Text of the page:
Hall Willing To Be OSU's Mr. Everything

Junior Jordan Hall might not have been the most heralded prospect to come to Columbus from Jeanette, Pa., but he might be one of the most important players on the Ohio State's football team's offense this fall. Hall is willing to do whatever the Buckeyes need in order to win.

He is listed as a running back, but he also lines up as a wide receiver and returns punts and kicks. Jordan Hall may need a special position label on the Ohio State football team's 2011 roster. Putting RB, WR, KR or PR doesn't seem to fit.

How about ME? Mr. Everything. That's exactly what he might be for the Buckeyes' offense this season.

The junior is hard to label, which is why senior center Michael Brewster struggled to put the type of player Hall is into words.

"Jordan Hall is a hard guy to describe," Brewster said. ""He's an unbelievable talent. Coming out high school, I really had no idea that he was that talented. I don't even know how to describe his play.

"He's something else."

Whatever Hall is, consider him a nightmare for opposing defensive coordinators. He can run the ball out of the backfield, line up in the slot and create a bad matchup against a linebacker or even throw the football if necessary.

Fortunately for the Buckeyes, Hall is willing to do whatever it takes to win.

"They'll put me wherever," Hall said. "I'm just trying to do whatever helps the team out, so (I'm fine with) wherever they put me. I'll try to make plays."

Hall has been a solid player for Ohio State since he arrived as the lesser-heralded Buckeye to come from Jeannette, Pa., in 2008. While fellow Jayhawk Terrelle Pryor took the role as the most recognizable Buckeye, Hall has flown under the radar. He became the team's No. 3 tailback during his freshman year behind Dan "Boom" Herron and Brandon Saine, a role he kept last season as a sophomore. Hall combined to rush for 409 yards on 85 attempts with three touchdowns and caught nine passes for 88 yards and another score in his first two seasons.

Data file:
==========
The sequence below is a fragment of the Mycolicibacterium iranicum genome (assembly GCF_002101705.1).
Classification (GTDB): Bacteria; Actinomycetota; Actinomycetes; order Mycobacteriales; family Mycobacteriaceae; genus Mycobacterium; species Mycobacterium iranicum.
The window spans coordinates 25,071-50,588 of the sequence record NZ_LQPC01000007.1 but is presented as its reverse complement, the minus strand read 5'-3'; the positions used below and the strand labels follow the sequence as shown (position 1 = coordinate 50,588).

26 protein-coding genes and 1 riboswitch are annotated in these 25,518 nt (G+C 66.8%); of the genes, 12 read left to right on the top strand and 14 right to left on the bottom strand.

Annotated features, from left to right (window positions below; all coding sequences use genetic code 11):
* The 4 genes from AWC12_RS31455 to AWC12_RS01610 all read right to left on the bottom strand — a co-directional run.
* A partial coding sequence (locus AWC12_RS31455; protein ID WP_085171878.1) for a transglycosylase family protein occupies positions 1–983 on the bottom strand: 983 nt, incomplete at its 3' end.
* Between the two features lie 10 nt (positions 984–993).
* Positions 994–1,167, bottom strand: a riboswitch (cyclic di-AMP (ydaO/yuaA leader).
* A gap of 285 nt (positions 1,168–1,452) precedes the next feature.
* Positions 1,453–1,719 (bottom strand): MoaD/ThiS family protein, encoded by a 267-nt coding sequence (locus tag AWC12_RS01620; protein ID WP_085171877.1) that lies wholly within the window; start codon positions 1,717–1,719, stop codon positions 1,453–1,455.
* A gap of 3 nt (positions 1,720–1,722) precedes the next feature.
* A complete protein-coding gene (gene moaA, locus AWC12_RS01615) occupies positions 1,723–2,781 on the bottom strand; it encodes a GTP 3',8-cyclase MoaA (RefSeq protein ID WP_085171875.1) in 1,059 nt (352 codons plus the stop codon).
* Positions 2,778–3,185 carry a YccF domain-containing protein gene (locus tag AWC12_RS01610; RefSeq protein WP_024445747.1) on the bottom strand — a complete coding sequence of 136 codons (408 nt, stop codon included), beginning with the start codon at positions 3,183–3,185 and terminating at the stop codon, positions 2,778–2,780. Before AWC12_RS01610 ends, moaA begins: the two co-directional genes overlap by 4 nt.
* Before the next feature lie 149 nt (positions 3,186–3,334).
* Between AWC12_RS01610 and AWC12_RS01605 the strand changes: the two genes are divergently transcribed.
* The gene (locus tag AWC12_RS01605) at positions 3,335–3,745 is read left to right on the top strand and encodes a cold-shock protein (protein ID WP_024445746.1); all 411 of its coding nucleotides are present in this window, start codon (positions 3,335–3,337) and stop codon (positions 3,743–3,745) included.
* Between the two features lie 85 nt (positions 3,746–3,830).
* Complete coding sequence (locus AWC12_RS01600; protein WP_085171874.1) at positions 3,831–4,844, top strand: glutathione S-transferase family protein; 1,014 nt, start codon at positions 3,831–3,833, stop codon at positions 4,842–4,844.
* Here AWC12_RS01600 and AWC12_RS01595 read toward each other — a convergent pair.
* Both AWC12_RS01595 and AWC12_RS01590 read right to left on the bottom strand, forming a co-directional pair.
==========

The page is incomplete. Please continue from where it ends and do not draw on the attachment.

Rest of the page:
He added return duties last season, averaging 9.92 yards on punt returns and 27.94 yards on kick returns. Hall's biggest moment of last season was arguably his 85-yard kickoff return for a touchdown against Michigan during OSU's 37-7 victory. His sprint up the left sideline helped the Buckeyes answer a U-M touchdown that cut Ohio State's lead to 10-7 in the second quarter.

"They had scored and I was like, ‘We've got to answer back,' " Hall said after the game. "I saw them coming at me with the kicker's approach and I said, ‘I've got to take this to the house.' "

Hall even got into the passing game in 2010, throwing a 20-yard touchdown pass to Pryor vs. Eastern Michigan in his lone attempt. Hall took a pitch from Pryor, took a few strides to the right and threw back to a wide open Pryor for an easy score.

Hall has done a little bit of everything during preseason camp. He has worked with the No. 1 offensive unit as a tailback at times and has lined up as a slot receiver at others. No matter where he has lined up, Hall has never looked out of place.

New wide receivers coach Stan Drayton has gotten to see how versatile Hall is close up and said the 5-9, 195-pounder reminds him of former Florida protégé Jeff Demps.

"Jordan Hall is going to be very versatile, both in the run game and the pass game," Drayton said. "He is a running back, but he creates so many different matchup problems for defenses when we put him out there in the slot. So he is being cross-trained to do a lot for us, including the special team returns and all of that stuff.

"If he continues at the rate that he is going right now, I believe that he can be one of the most versatile players in college football."

Hall enjoys his status as potentially OSU's most dangerous weapon.

"I can make plays at receiver, running back, wherever," he said. "That's what I'm trying to do. I just want to help the team and do what I can do. That's what we're going to need."

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